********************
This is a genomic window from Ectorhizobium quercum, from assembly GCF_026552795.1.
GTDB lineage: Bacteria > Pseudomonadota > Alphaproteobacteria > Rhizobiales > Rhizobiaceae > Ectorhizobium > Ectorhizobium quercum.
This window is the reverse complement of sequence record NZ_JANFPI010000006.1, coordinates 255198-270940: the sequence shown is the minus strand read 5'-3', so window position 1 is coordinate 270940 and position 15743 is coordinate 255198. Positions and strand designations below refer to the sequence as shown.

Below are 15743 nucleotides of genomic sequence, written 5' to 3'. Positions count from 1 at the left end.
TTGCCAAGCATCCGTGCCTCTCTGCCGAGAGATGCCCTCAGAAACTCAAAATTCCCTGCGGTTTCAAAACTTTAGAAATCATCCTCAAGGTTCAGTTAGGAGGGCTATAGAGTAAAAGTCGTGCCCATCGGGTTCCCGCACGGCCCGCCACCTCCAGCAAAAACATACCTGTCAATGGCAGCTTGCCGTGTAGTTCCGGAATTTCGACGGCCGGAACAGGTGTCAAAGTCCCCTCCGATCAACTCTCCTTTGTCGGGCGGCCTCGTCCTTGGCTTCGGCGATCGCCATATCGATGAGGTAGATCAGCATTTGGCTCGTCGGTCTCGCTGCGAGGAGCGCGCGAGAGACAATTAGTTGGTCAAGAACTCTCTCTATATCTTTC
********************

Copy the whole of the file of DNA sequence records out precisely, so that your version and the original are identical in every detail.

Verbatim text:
This is a genomic window from Ectorhizobium quercum, from assembly GCF_026552795.1.
GTDB lineage: Bacteria > Pseudomonadota > Alphaproteobacteria > Rhizobiales > Rhizobiaceae > Ectorhizobium > Ectorhizobium quercum.
This window is the reverse complement of sequence record NZ_JANFPI010000006.1, coordinates 255198-270940: the sequence shown is the minus strand read 5'-3', so window position 1 is coordinate 270940 and position 15743 is coordinate 255198. Positions and strand designations below refer to the sequence as shown.

Below are 15743 nucleotides of genomic sequence, written 5' to 3'. Positions count from 1 at the left end.
TTGCCAAGCATCCGTGCCTCTCTGCCGAGAGATGCCCTCAGAAACTCAAAATTCCCTGCGGTTTCAAAACTTTAGAAATCATCCTCAAGGTTCAGTTAGGAGGGCTATAGAGTAAAAGTCGTGCCCATCGGGTTCCCGCACGGCCCGCCACCTCCAGCAAAAACATACCTGTCAATGGCAGCTTGCCGTGTAGTTCCGGAATTTCGACGGCCGGAACAGGTGTCAAAGTCCCCTCCGATCAACTCTCCTTTGTCGGGCGGCCTCGTCCTTGGCTTCGGCGATCGCCATATCGATGAGGTAGATCAGCATTTGGCTCGTCGGTCTCGCTGCGAGGAGCGCGCGAGAGACAATTAGTTGGTCAAGAACTCTCTCTATATCTTTC